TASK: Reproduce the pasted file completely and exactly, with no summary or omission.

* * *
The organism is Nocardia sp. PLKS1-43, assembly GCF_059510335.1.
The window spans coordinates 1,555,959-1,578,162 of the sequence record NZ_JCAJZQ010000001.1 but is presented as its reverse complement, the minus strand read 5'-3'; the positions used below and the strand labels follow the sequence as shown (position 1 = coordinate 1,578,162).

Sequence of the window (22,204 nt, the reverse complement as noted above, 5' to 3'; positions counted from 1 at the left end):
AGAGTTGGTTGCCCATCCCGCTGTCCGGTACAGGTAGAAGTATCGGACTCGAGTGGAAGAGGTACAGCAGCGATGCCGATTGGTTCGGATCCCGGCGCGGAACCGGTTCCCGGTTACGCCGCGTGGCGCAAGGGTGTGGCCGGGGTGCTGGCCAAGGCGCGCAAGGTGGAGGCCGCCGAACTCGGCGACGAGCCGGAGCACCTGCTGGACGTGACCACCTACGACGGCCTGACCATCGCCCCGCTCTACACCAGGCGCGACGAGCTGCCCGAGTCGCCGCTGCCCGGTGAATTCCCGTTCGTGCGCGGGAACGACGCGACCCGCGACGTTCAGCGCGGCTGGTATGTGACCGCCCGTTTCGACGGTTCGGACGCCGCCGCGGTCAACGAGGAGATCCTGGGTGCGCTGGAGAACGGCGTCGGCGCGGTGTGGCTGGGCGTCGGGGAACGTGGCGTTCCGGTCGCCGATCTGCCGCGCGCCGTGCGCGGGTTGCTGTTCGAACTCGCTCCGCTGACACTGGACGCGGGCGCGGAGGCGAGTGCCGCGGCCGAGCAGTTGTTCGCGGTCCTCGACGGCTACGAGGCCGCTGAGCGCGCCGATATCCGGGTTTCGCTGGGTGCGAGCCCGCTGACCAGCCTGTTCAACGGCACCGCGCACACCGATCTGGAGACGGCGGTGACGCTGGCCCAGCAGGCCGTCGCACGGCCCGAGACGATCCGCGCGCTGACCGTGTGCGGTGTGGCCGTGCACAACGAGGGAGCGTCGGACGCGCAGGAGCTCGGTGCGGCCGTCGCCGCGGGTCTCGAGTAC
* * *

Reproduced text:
The organism is Nocardia sp. PLKS1-43, assembly GCF_059510335.1.
The window spans coordinates 1,555,959-1,578,162 of the sequence record NZ_JCAJZQ010000001.1 but is presented as its reverse complement, the minus strand read 5'-3'; the positions used below and the strand labels follow the sequence as shown (position 1 = coordinate 1,578,162).

Sequence of the window (22,204 nt, the reverse complement as noted above, 5' to 3'; positions counted from 1 at the left end):
AGAGTTGGTTGCCCATCCCGCTGTCCGGTACAGGTAGAAGTATCGGACTCGAGTGGAAGAGGTACAGCAGCGATGCCGATTGGTTCGGATCCCGGCGCGGAACCGGTTCCCGGTTACGCCGCGTGGCGCAAGGGTGTGGCCGGGGTGCTGGCCAAGGCGCGCAAGGTGGAGGCCGCCGAACTCGGCGACGAGCCGGAGCACCTGCTGGACGTGACCACCTACGACGGCCTGACCATCGCCCCGCTCTACACCAGGCGCGACGAGCTGCCCGAGTCGCCGCTGCCCGGTGAATTCCCGTTCGTGCGCGGGAACGACGCGACCCGCGACGTTCAGCGCGGCTGGTATGTGACCGCCCGTTTCGACGGTTCGGACGCCGCCGCGGTCAACGAGGAGATCCTGGGTGCGCTGGAGAACGGCGTCGGCGCGGTGTGGCTGGGCGTCGGGGAACGTGGCGTTCCGGTCGCCGATCTGCCGCGCGCCGTGCGCGGGTTGCTGTTCGAACTCGCTCCGCTGACACTGGACGCGGGCGCGGAGGCGAGTGCCGCGGCCGAGCAGTTGTTCGCGGTCCTCGACGGCTACGAGGCCGCTGAGCGCGCCGATATCCGGGTTTCGCTGGGTGCGAGCCCGCTGACCAGCCTGTTCAACGGCACCGCGCACACCGATCTGGAGACGGCGGTGACGCTGGCCCAGCAGGCCGTCGCACGGCCCGAGACGATCCGCGCGCTGACCGTGTGCGGTGTGGCCGTGCACAACGAGGGAGCGTCGGACGCGCAGGAGCTCGGTGCGGCCGTCGCCGCGGGTCTCGAGTAC